In My Kitchen, April 2013

One of the exciting and weird things about joining in a global event like the ‘In My Kitchen’ series, hosted by Celia at Fig Jam and Lime Cordial is that, not only do the seasons get muddled by the food available, but even the actual hours!

Celia’s April post, as she slides into Autumn, appeared in my Feedly list nearly 12 hours before the UK actually caught up with her date.

The wonders of the internet!

The world having turned, I can now say that this April :

In my kitchen is :

The replacement for the lovely tulips I was sent for UK Mothers’ Day; a lovely pot of Tête-à-tête daffodils bought from a small shop next to a revived fishmonger in a village nearby – more on that later.

They were hardly showing buds when I bought them but now they are at their peak. Heartwarming when we had yet another snow flurry in the wee, small hours today.

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In my kitchen is :

A locally grown substitute for the highly priced Extra Virgin Olive Oil.

Rapeseed Oil has a higher smoke point than Cold Pressed Olive Oil and has a less pervasive taste.  I like it for cooking and am not the only one.  Raymond Blanc, who is a chef with a joie de vivre I really admire and enjoy, likes it as well.

Buying cooking oil is a minefield of confusion marketing so let’s try to make some sense out of it.  The method used in inexpensive mass-market oils is solvent extraction.

You will probably never see this advertised on the outside of the bottle—it’s more that if you don’t see “expeller” or “cold” pressed, then you can assume it’s solvent extracted.

Your eyes will glaze if I go into too much detail so here is a link to an explanation if you really like having crossed eyes.

Suffice to say that I am happy with this oil and get a virtuous glow that I am not adding any more carbon footprints than I have to in order to use something I actually like better for everyday cooking.

 

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In my kitchen (actually, in my freezer) :

Is a whole heap of zip lock bags containing fish.

For many years, I bought my fish and game from a shop in a nearby village, Hipperholme..  Then the owner retired and a succession of proprietors let it run down.

Now, I’m sure you know about the basic requirement for buying fish ~ it had better be fresh or don’t bother!  Although I live in a tiny island (compared with many of you), we are stuck more or less half way between the West and East coasts and there is no great tradition of adventurous fish eating, except the ubiquitous ‘Fish and Chips’ from the local chippy.

Now, William Rankin has taken over the shop, renamed it, ‘Will’s Plaice’ and is on the way to reviving the shop. We called in, more in the spirit of curiosity than anything else and were impressed by his enthusiasm ~ and his fish.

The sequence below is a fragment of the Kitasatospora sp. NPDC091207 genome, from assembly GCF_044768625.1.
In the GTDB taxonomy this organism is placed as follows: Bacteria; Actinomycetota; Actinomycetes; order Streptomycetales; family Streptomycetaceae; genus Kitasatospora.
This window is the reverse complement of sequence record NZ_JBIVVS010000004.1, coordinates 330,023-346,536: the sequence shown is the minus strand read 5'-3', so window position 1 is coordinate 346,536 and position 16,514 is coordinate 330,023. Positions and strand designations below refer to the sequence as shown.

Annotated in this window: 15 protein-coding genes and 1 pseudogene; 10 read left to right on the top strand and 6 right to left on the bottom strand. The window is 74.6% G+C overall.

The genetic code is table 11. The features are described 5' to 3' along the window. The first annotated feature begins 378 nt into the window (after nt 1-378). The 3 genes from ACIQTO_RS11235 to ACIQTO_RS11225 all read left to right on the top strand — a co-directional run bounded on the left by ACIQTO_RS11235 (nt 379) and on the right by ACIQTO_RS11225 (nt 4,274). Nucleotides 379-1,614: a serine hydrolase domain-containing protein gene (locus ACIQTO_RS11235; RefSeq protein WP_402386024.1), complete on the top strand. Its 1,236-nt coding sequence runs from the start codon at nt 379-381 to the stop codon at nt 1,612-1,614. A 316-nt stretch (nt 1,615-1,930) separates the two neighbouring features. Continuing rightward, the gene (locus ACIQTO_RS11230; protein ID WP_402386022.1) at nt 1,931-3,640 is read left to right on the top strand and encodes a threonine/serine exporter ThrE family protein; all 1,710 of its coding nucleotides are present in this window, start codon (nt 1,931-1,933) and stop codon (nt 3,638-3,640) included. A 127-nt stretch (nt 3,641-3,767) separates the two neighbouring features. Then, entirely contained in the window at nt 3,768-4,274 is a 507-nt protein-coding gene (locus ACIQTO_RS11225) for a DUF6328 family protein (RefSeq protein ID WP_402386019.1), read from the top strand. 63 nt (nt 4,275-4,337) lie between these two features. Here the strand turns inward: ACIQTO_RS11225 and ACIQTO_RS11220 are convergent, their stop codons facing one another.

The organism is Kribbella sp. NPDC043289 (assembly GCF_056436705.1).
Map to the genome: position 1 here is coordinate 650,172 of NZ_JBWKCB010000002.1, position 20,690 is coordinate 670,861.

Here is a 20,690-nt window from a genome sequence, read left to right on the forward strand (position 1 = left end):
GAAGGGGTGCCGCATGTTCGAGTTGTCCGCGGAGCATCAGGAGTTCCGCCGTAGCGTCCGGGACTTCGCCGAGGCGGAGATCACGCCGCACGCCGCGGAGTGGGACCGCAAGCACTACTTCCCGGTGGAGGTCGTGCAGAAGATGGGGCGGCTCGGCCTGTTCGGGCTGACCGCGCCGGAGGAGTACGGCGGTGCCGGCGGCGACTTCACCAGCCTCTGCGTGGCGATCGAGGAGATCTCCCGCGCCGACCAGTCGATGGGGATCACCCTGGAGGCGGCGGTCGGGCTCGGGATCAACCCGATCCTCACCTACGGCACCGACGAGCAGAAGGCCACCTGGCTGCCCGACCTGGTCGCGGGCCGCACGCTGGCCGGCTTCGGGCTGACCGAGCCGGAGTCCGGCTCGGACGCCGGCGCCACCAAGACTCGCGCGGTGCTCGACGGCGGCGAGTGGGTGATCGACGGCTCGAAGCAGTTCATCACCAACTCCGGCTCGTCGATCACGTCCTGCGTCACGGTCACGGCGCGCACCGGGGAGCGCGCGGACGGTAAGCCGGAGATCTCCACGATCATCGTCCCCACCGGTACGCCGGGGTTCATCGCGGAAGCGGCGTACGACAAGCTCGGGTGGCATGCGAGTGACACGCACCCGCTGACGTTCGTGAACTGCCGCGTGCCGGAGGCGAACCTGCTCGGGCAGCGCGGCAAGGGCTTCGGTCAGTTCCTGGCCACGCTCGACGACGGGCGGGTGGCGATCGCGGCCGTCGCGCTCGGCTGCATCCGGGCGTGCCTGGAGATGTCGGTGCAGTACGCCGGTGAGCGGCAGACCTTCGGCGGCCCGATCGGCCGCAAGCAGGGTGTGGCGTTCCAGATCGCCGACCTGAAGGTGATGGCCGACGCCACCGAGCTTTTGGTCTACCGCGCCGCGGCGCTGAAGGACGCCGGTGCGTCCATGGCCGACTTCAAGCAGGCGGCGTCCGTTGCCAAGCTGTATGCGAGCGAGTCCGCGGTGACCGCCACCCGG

How could any cook not be impressed by someone who was so proud to show us his invoices from a Grimsby Fish Merchant which showed that the fish we were buying was landed that morning!

Watch this space for how we use this bounty.fish in freezer

In my kitchen is a load of Caramelised Onions. Yes, it’s that time of year again.  The onions haven’t lasted as well this year because the ground was so wet and they are already showing signs of wanting to grow.  These will keep us going for a while and add a lovely mellow taste to stews and soups.

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Why not pop over to Celia at Fig Jam and Lime Cordial and scroll down the right hand side to get a peep into kitchens all over the world.  Better still, why not join in?  Just let Celia have a link to your In My Kitchen post and she will add you to the list.

Enjoy.

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13 thoughts on “In My Kitchen, April 2013

  1. Your frozen fish stash looks interesting! I also do caramalised onions this time every year and freeze some, only because I use the peel of about 12 onions to naturally dye Easter Eggs and don’t know what else to do with all the left over onions!!

    • I freeze some of the onions too in small zip lock bags. Another use for onion skins is to make a brown vegetable stock – not that I often do! 🙂

  2. Hi Pat, your Rapeseed Oil looks interesting.  I don’t think I have ever tasted it.  We, almost exclusively, use olive oil as we have our own trees. 

  3. It would be lovely to grow olives but, although there are some experimental commercial attempts to grow them, our growing season is too short for reasonable olive production. Generally they are grown in tubs for decoration and put inside for the worst of the winter.

     

    Thanks for stopping by.

  4. Fresh fish is the best!  You have so many lovely tasty goodies in your kitchen and caramelised onions are divine – I could eat them on their own.  I need to get some rapeseed oil to give it a go – I usually use grapeseed oil.
    🙂 Mandy 

  5. Pat, over here rapeseed oil is sold as canola oil, and it’s a widely grown crop. I’ve never seen an extra virgin offering though – over here it tends to be a generic cooking oil.  And how exciting about your fishmonger! I can see some fabulous fishy meals lined up in the future!  The caramelised onions are a great idea.. xx

    • I didn’t know that Canola Oil is made from Rapeseed.  Our generic cooking oil is mostly sunflower or corn.

      Fish Pie tomorrow!  Yum.

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